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Crossing the Lines

Ford Jr. poaches on the GOP’s turf, while Sundquist heads in the other direction.

by Jackson Baker

s this a pre-millennial phenomenon or what? Increasingly, influential public figures are departing their parties’ fixed ideological positions and grazing for new ideas over on the other side of the partisan battle lines.

Two recent examples, each happening in a different direction:

Left to Right: For the few hundred mainly moderate-to-conservative Memphians on hand last week at a Downtown Rotary Club luncheon, it was almost a throwback to the heady days of the Contract With America, circa 1995.

Up there was a fresh-pressed yuppie-looking congressman talking up the flat tax, charter schools, pay-as-you-go economics, and conditional tax cuts. He advocated a lifting of the ban on campaign donations from corporations, bragged on former congressman Bob Livingston, a Louisiana Republican who “would have been one heck of a Speaker” had he not resigned after allegations of sexual misconduct, and criticized the Clinton administration for the weakness of its foreign policy.

What spawn of Newt Gingrich might this have been?

Well, truth to tell, it wasn’t like that. This was Harold Ford Jr., the second-term 9th District Democratic congressman from Memphis, successor in the House of Representatives to his father and namesake, Harold Ford Sr., who could always be found among the ranks of liberal urban Democrats.

The son and heir — perhaps looking to a statewide race earlier than almost anyone expected, or maybe just taking pains to build his name throughout Tennessee — has been in East Tennessee of late and was in Nashville on Monday, preaching much the same gospel as he brought to the Memphis Rotarians on Tuesday, a message of moderation that, a few scant months ago, caused him to be written about in The New York Times Magazine and celebrated on its cover as a “black centrist.”

“I’m a ‘New Democrat.’ I like to spend money, but we ought to be able to pay the bills at the end of the day, and we ought to hold people accountable,” said Rep. Ford at Rotary.

And: “Some of us moderate Democrats and moderate Republicans are trying to find ways to heal and to bridge that chasm and to close that gap [between the parties].”

And (quoting John Maynard Keynes): “The difficulty lies not in developing new ideas but in escaping the old ones. We have a lot of old ideas to escape from.”

Some of those “old ideas” are those very dear to most Democrats — the sacrosanctness of the public schools, for example, and the clear distinction between them — as objects of governmental largesse — and private educational institutions. But quoth Ford Jr.:

“We need to look at alternative ways to teach kids. I’ve taken some hits even from friends of mine, locally. But the only loyalty I have, the only chips I have in the game are our children. If charter schools teach them, let’s go with charter schools. If public schools teach them, let’s go with public schools. If private schools can do it, go with private schools. We’ve got to move beyond the rhetoric that envelops this discussion and deal with the facts, deal with the reality.”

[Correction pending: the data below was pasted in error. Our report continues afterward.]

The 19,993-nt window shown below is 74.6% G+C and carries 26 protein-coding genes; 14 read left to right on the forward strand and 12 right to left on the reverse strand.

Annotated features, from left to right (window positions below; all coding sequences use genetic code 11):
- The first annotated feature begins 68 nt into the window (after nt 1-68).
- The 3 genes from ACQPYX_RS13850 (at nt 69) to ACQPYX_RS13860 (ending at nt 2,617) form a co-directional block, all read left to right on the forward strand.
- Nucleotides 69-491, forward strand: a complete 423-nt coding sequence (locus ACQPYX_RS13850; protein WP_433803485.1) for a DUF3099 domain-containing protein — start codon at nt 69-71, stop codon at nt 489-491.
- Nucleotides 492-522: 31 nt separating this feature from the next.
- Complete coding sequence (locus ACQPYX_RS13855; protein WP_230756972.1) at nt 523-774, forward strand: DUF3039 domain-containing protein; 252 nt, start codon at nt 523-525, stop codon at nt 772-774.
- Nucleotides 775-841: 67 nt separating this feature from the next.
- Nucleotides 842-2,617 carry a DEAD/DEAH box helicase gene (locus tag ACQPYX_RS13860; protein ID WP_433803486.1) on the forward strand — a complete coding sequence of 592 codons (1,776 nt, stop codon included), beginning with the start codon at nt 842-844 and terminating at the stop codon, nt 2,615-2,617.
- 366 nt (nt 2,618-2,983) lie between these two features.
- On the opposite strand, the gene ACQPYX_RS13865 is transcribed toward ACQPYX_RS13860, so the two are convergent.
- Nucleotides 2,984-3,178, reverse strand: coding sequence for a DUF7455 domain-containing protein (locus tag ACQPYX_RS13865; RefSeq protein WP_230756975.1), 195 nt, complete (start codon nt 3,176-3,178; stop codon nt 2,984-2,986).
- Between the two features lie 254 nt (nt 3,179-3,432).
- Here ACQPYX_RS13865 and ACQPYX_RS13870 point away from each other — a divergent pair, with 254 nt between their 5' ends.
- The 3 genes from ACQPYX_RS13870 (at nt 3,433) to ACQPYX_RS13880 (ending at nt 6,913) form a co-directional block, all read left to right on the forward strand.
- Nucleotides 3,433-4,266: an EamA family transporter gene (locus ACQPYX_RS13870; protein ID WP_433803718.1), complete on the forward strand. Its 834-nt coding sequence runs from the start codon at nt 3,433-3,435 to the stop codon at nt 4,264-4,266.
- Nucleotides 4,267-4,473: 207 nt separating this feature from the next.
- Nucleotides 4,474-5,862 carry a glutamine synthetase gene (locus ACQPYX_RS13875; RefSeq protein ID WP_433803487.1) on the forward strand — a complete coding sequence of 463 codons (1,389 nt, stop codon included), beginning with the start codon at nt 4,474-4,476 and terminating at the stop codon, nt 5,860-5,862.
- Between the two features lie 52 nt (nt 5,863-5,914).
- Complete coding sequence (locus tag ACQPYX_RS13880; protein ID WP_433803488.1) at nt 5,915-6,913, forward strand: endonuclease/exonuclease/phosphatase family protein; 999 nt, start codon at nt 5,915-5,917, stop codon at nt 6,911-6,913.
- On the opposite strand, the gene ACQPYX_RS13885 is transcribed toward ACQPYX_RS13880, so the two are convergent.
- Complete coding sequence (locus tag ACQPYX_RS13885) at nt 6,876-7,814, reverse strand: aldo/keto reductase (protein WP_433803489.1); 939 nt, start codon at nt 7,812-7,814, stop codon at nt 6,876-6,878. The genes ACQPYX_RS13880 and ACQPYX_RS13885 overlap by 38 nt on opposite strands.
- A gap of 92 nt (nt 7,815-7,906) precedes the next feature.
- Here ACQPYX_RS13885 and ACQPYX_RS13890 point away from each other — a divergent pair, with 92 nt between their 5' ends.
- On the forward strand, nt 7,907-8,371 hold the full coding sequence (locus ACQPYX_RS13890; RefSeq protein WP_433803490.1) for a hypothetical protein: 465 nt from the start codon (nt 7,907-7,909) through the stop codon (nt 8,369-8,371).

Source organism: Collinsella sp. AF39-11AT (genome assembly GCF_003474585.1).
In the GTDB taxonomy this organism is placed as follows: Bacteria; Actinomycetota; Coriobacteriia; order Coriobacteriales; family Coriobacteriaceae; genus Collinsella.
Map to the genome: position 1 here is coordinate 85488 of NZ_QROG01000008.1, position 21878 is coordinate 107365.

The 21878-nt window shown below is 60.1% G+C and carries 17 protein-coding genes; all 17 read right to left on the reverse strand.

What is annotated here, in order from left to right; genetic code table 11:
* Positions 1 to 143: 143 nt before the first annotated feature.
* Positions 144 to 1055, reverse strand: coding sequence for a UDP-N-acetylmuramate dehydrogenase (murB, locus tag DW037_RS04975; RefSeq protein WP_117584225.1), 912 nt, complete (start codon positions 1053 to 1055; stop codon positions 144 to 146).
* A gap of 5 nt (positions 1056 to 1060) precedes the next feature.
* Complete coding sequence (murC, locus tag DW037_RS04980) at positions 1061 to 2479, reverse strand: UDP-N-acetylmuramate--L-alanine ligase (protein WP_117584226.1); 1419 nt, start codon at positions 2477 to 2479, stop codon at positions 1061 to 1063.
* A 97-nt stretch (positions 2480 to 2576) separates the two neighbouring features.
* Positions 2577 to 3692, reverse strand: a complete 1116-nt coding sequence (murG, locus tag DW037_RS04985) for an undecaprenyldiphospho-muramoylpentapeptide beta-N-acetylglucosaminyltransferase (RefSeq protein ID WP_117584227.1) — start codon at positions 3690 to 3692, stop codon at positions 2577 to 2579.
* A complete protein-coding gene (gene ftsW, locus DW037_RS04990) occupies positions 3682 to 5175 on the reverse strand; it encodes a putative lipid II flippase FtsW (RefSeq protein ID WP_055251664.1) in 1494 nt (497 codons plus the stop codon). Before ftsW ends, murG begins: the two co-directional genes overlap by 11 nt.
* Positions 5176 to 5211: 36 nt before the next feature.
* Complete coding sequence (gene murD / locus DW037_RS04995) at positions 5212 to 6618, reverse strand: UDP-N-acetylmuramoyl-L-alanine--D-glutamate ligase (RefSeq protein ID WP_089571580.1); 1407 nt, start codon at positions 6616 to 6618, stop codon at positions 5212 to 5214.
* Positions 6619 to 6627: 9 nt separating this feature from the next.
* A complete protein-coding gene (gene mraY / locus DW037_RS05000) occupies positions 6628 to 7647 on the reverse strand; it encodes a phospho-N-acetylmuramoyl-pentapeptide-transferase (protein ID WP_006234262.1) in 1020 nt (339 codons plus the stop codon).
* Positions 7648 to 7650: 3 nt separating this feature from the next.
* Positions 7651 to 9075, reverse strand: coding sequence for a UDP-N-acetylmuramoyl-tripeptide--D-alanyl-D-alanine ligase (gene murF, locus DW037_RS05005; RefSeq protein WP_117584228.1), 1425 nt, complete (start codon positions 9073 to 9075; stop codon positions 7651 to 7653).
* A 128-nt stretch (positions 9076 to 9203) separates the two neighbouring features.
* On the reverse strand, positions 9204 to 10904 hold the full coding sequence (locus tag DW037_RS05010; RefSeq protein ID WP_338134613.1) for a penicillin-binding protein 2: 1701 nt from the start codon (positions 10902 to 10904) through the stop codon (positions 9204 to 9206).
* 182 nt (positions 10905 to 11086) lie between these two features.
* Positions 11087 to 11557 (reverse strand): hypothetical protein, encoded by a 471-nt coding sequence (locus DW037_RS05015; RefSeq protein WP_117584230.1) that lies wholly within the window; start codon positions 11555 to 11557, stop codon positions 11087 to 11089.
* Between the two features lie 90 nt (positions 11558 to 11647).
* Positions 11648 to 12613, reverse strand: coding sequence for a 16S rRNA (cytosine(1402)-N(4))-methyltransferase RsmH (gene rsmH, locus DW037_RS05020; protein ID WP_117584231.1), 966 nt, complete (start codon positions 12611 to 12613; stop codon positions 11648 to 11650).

What about some of those basic alterations in the nation’s tax structure which Republicans insist upon? “I’m not opposed to the flat tax. I think that would be the way to simplify things considerably. I support tax cuts. I’m a New Democrat. I don’t want to pay any more than I have to pay.” The congressman adds a proviso, it should be said, that positions him against immediate tax cuts — namely, that obligations to Social Security and Medicare, as well as payments on the national debt (currently standing at $2.5 trillion), preclude any across-the-board reductions now.

Ford does, however, join in the Republican call for elimination of the so-called marriage tax, and he agrees that businesses are entitled to a 20 percent flat-rate tax credit for research and development. He also called for a presidentially appointed national commission to study revisions in the tax code.

Ford credits President Clinton with pragmatic policies that have resulted in the nation’s current sustained economic boom. But he does not shrink from criticism of the president, whether during last year’s Monicagate affair or with his current call for Clinton to make “a stronger, more forceful, more articulate case” for the actions in Kosovo.

Much of the congressman’s political sea change (if that is what it is) would seem attributable to his interest in making a statewide race — possibly as soon as 2000, against incumbent Republican Senator Bill Frist. Certainly, his recent travels seem designed to draw the attention of party activists and donors statewide.

Why else would a Memphis-area congressman make a point of touring the new Tennessee Titans’ stadium — now nearing completion in Nashville — as Ford did on Monday and then offer a defense of the team and its host city to an audience in his home city, still peevish about being so badly upstaged on the sports front?

“Let me remind you, Nashville went out and bought them a team. We shouldn’t be angry with them,” Ford told the Rotarians, arguably attempting to elevate himself above parochial jealousies and intra-state rivalries.

It may be that Ford — whose financial cupboard is bare just now and whose safe congressional seat is a fair launching pad in itself — means only to ensure that he keeps being talked about.

His new rhetoric won’t hurt in that regard.

Right to left: Back when Don Sundquist represented Tennessee’s mixed suburban-rural 7th District, his ratings with various conservative activist groups, based on the votes he cast, were unequalled among the state’s congressional delegation. And his first term as governor — during which he cut spending, eliminated agencies, and pioneered in welfare reform — did nothing to offset the image of Sundquist as a conservative’s conservative.